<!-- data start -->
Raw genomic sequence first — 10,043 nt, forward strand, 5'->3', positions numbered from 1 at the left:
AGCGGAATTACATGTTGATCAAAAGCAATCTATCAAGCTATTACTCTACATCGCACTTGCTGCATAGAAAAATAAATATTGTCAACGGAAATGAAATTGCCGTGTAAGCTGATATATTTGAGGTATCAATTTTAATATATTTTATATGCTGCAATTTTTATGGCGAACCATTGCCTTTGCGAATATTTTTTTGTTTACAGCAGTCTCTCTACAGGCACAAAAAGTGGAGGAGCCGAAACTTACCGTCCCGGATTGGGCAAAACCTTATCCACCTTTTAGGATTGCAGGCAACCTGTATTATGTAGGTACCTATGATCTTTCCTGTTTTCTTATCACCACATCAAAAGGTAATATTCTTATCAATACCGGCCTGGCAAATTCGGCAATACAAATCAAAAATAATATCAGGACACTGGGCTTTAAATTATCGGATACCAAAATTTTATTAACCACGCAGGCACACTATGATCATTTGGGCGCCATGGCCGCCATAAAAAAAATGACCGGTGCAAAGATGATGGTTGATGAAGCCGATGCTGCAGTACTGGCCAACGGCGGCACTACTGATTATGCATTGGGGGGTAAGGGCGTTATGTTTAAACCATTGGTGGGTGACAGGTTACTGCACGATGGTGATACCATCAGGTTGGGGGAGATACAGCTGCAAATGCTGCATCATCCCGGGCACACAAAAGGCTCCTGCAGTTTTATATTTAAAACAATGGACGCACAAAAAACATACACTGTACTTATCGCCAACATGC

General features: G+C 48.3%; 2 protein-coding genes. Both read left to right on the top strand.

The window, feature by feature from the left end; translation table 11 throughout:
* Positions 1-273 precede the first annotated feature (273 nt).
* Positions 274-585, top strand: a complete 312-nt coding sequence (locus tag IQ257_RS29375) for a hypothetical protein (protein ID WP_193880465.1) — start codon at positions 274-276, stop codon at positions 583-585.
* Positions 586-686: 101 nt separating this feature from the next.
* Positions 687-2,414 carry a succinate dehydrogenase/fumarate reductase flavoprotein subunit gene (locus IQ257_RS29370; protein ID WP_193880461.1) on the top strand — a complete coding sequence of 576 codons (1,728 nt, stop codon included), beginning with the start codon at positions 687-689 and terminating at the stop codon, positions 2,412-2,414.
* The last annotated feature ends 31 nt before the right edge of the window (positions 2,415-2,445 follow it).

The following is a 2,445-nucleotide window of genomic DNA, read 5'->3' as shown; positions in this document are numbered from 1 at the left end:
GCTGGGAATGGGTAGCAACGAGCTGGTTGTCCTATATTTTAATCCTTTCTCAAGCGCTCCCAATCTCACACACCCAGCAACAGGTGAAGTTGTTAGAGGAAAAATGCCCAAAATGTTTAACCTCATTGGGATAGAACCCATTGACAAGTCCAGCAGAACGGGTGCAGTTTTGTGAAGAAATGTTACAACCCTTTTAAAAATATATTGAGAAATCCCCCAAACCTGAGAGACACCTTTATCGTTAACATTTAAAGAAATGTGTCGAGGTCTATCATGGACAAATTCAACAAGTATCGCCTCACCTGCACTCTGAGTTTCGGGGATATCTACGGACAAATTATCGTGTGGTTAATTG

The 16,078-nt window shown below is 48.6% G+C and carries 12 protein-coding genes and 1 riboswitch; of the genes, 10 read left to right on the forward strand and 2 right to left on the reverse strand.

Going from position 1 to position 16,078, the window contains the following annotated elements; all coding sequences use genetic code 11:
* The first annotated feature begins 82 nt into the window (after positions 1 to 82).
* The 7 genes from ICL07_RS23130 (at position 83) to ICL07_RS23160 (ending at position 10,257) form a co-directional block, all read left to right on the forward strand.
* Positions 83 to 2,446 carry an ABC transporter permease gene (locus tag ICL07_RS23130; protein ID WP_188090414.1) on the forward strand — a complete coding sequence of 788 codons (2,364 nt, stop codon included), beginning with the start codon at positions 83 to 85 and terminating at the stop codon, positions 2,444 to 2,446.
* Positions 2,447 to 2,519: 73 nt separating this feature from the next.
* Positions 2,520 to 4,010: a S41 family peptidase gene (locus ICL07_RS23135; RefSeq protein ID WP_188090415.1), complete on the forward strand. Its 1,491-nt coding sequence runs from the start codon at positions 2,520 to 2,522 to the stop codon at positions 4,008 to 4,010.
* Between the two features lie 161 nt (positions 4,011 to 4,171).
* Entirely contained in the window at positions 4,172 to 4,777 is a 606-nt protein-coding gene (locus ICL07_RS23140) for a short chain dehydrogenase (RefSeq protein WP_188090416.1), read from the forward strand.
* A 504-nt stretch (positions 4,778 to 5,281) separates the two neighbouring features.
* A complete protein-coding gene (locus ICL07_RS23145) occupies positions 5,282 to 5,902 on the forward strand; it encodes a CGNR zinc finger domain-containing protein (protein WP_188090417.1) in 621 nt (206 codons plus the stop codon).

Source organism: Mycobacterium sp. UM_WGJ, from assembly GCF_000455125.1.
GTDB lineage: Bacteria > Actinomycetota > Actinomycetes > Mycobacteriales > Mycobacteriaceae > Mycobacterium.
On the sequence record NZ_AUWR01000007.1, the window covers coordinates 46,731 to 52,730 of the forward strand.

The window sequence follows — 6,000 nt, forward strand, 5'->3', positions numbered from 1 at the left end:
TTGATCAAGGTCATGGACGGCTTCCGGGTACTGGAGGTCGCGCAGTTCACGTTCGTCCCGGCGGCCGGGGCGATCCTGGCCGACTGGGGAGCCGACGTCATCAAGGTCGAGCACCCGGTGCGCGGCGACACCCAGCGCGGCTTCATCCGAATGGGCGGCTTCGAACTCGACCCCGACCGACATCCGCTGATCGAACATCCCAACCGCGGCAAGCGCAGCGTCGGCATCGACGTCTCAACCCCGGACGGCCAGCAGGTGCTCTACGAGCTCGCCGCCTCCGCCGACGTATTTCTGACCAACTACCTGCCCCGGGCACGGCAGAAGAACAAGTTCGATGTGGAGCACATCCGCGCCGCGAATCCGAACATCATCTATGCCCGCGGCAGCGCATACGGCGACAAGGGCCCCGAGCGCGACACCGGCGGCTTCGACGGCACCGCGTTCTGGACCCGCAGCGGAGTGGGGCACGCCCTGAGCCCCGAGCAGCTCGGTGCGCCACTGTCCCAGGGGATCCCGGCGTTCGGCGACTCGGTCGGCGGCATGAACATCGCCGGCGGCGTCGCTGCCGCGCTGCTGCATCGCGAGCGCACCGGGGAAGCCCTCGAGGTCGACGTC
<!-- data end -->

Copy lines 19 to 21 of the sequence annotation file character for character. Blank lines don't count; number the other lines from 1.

* Between the two features lie 161 nt (positions 4,011 to 4,171).
* Entirely contained in the window at positions 4,172 to 4,777 is a 606-nt protein-coding gene (locus ICL07_RS23140) for a short chain dehydrogenase (RefSeq protein WP_188090416.1), read from the forward strand.
* A 504-nt stretch (positions 4,778 to 5,281) separates the two neighbouring features.